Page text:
Posted tagged ‘money’

Episode 108 – Doing Magic for Others

March 23, 2017

Summary:

This episode finds us looking at the idea of doing spells for other people (even when they may not know about it) as well as doing magic for communities and doing magic for money.

 

Please check out our Patreon page! You can help support the show for as little as a dollar a month, and get some awesome rewards at the same time.  Even if you can’t give, spread the word and let others know, and maybe we can make New World Witchery even better than it is now.

 

Producers for this show: Corvus, Diana Garino, Renee Odders, Ye Olde Magic Shoppe, Raven Dark Moon, The Witches View Podcast,  Sarah, Molly, Corvus, Catherine, AthenaBeth, Jen Rue of Rue & Hyssop, Little Wren, Jessica, Victoria, Daniel, Johnathan at the ModernSouthernPolytheist, Montine, Achija of Spellbound Bookbinding, and Hazel (if we missed you this episode, we’ll make sure you’re in the next one!). Big thanks to everyone supporting us!

 

Play:

Download: Episode 108 – Doing Magic for Others

Play:

 

 -Sources-

We mention both our recent Money Magic episode and Episode 48 – Healing Magic as inspirations for this episode.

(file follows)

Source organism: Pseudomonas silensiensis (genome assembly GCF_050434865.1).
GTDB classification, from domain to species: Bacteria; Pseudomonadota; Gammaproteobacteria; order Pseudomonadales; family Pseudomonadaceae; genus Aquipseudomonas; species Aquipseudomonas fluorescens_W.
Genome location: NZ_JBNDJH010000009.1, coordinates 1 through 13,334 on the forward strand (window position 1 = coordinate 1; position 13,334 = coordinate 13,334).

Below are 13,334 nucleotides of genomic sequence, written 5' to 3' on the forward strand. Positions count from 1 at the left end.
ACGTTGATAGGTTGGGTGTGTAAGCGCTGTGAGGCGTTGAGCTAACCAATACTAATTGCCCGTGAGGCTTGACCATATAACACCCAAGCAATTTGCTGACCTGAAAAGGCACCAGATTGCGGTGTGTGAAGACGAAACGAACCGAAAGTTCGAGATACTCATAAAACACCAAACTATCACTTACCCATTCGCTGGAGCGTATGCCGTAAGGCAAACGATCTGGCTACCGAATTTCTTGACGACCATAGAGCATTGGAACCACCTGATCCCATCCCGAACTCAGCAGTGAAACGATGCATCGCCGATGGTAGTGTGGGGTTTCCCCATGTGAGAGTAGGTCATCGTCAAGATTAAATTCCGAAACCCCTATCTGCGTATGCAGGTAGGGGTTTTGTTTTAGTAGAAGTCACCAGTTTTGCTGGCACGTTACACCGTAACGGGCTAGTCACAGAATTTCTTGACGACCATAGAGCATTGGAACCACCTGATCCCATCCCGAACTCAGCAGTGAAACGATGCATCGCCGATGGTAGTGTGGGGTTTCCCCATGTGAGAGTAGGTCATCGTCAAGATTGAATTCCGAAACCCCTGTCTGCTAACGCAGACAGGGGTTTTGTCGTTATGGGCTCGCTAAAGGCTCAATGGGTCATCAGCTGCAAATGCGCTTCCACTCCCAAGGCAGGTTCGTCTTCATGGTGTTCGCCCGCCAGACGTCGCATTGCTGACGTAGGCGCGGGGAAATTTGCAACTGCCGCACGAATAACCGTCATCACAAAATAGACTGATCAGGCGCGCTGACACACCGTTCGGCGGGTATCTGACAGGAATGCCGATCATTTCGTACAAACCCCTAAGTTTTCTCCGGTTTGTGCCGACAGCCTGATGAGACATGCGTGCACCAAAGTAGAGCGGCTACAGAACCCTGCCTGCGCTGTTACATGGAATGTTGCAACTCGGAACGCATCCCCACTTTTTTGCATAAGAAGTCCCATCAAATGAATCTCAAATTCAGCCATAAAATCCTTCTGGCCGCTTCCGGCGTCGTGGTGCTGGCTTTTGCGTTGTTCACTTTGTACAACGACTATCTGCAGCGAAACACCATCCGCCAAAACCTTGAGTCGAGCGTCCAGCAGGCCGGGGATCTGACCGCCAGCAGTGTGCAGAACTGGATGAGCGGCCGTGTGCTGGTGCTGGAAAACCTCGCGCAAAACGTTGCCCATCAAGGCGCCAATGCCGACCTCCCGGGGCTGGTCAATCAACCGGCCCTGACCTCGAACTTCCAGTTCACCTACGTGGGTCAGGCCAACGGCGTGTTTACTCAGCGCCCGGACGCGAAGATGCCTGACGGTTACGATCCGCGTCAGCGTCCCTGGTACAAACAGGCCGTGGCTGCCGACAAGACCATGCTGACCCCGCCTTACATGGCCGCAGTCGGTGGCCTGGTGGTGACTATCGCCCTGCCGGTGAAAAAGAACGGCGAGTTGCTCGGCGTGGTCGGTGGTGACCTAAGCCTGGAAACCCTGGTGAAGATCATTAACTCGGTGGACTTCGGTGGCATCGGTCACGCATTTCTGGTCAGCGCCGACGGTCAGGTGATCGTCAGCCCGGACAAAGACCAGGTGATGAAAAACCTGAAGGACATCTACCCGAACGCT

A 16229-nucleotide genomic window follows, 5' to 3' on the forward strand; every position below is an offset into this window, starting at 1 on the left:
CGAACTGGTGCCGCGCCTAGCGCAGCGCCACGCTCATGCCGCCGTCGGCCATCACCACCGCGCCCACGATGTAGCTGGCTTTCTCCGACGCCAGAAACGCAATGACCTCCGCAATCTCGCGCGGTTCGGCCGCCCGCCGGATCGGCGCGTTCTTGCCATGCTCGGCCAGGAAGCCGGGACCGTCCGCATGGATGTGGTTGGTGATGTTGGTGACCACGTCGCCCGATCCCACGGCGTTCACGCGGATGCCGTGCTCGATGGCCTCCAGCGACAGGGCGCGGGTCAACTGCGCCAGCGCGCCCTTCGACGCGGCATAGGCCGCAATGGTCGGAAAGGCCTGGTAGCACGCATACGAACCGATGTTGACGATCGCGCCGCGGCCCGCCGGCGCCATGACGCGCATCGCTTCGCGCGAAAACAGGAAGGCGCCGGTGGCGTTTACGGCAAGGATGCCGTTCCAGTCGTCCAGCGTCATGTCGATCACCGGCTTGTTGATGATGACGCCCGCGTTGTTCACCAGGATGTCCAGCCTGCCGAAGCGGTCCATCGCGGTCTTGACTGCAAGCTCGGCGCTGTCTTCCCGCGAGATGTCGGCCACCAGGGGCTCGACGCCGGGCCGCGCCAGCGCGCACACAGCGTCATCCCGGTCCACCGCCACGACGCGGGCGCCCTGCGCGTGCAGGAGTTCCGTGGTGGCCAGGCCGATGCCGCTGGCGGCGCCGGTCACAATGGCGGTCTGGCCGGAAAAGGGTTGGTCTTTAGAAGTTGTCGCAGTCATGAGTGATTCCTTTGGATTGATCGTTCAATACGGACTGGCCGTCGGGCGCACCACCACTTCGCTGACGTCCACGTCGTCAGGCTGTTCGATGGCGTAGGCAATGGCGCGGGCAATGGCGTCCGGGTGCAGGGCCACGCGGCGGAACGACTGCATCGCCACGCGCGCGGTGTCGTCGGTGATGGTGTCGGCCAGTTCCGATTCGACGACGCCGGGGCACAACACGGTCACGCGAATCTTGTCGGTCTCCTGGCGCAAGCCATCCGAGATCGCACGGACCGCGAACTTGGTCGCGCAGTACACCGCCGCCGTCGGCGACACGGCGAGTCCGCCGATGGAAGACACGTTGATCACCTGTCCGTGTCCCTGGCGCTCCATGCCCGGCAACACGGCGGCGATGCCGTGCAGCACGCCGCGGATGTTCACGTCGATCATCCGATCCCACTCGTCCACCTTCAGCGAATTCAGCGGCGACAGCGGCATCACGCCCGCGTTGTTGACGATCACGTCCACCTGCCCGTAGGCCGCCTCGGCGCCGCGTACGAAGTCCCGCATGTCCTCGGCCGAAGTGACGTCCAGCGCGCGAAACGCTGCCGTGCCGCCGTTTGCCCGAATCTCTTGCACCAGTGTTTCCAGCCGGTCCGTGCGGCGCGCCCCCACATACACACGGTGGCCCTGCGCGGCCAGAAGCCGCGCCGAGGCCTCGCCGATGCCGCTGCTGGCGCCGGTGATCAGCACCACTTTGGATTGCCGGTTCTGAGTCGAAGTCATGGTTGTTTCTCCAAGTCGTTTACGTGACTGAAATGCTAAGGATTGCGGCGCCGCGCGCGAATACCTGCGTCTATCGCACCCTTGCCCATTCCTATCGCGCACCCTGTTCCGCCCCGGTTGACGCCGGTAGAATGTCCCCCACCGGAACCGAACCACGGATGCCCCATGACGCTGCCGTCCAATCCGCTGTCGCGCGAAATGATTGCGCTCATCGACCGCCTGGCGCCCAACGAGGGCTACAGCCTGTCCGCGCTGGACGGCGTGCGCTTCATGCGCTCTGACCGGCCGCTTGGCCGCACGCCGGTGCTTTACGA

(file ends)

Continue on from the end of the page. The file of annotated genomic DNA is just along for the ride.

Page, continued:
Several of the stories that Cory references are found in books like Mexican-American Folklore by John O. West; Witches, Ghosts, & Signs by Patrck W. Gainer; and The Silver Bullet, and Other American Witch Stories by Hubert Davis.

We’re also planning an excursion in early to mid-summer to see the ancient magical artifacts exhibit at the Penn Museum and we’d love for you to join us! You can find out about it in our Special Update post on it, or check out the Facebook Event page.

If you have feedback you’d like to share, email us or leave a comment. We’d love to hear from you!

Don’t forget to follow us at Twitter! And check out our Facebook page! For those who are interested, we also now have a page on Pinterest you might like, called “The Olde Broom.” Have something you want to say? Leave us a voice mail on our official NWW hotline: (442) 999-4824 (that’s 442-99-WITCH, if it helps).